This month, Minnesotans receiving federal food assistance will see their final round of emergency aid prompted by the pandemic.
Additional SNAP benefits offered a bridge to low-income families as they navigated the economic impact of the crisis. Minnesota was one of 32 states still distributing the extra aid, but the federal government has now ended the temporary support, with most final payments going out in March.
Returning to normal benefit amounts in April comes as households continue to grapple with higher grocery costs.
Ailen Arreaza, co-director of the national advocacy group ParentsTogether, said their recent survey shows many families are juggling a lot of expenses.
“Sixty-four percent of families are saying that they are having trouble making ends meet right now,” Arreaza reported. “The biggest challenges are paying for things like diapers, formula, paying for utilities, paying for housing.”
With emergency benefits expiring, recipients on average will have $90 less in monthly food aid. Hunger Solutions Minnesota urges these households to learn what their monthly amount will be going forward. They can check online or contact their county office in charge of processing applications. Recipients also are encouraged to see if changes in their economic status would boost their aid level.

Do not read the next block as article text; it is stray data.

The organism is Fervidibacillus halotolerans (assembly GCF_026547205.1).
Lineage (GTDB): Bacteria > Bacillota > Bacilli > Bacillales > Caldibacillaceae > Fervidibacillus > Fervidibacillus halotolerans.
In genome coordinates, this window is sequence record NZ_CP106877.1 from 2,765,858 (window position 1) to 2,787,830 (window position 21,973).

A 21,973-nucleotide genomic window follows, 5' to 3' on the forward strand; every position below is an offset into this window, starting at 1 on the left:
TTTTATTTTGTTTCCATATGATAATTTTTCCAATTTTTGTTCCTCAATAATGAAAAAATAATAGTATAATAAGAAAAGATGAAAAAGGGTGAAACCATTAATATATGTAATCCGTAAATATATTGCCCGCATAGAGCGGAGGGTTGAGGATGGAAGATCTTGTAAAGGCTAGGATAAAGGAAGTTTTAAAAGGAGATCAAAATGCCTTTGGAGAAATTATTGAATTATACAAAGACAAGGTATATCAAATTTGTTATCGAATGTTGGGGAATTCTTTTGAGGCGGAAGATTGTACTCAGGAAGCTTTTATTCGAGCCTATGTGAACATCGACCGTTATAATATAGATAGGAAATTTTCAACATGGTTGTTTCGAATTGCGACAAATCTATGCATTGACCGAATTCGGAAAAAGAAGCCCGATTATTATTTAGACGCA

And in Minnesota, the Market Bucks program can allow recipients to triple SNAP dollars at participating farmers markets.
Meanwhile, Arreaza urged families in need to be more outspoken about what is happening.
“These types of benefits—that help families, that help kids thrive, that put food on the table for hungry kids—this is something that families deserve,” Arreaza asserted.
The group noted it is especially worried with congressional Republicans floating new work requirements or general cuts to SNAP aid, as part of negotiations about the debt limit.
GOP lawmakers behind the idea said it is about incentivizing able-bodied people to return to work. But Democratic leaders are expected to fight the proposals, suggesting they would only make it harder for some people to get back on their feet.
Mike Moen welcomes writes for Minnesota News Connection.